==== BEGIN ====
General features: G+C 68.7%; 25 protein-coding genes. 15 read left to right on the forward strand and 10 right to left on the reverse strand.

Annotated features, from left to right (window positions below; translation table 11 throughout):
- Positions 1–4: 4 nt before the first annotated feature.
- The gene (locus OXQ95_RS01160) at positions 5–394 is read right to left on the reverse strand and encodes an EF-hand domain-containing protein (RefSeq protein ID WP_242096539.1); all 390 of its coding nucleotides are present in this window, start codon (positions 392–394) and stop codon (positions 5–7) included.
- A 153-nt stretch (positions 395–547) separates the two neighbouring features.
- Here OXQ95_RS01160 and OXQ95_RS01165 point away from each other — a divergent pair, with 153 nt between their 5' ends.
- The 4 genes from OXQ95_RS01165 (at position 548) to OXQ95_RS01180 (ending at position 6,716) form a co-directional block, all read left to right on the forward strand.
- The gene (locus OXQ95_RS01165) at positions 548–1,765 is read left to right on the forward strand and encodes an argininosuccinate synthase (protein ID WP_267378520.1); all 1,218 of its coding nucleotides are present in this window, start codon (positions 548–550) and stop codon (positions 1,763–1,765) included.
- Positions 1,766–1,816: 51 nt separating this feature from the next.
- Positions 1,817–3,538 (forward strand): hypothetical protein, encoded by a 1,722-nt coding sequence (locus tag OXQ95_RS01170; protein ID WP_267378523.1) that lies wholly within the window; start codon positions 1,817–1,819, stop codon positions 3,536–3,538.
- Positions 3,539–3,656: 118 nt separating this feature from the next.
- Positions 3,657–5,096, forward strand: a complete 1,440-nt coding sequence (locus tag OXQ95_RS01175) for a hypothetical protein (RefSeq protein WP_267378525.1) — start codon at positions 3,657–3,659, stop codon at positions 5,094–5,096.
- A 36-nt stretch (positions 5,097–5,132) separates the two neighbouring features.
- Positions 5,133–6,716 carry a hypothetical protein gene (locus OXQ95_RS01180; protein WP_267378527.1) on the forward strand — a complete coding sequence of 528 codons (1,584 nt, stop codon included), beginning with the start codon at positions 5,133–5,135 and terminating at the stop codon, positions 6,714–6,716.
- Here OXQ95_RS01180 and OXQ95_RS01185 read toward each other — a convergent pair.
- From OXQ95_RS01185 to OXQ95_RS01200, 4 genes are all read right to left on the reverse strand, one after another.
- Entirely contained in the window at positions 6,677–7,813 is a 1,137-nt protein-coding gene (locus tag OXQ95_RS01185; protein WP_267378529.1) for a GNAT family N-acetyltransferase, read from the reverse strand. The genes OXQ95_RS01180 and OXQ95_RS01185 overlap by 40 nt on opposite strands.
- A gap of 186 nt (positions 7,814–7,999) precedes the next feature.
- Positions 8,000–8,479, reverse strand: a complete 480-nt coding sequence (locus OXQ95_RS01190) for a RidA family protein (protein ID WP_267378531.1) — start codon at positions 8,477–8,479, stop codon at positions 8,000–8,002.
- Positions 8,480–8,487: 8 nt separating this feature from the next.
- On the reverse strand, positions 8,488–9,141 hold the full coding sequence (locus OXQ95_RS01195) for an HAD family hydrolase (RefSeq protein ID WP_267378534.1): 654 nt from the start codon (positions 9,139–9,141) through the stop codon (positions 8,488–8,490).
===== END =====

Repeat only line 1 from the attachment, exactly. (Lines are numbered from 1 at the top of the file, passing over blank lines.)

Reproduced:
General features: G+C 68.7%; 25 protein-coding genes. 15 read left to right on the forward strand and 10 right to left on the reverse strand.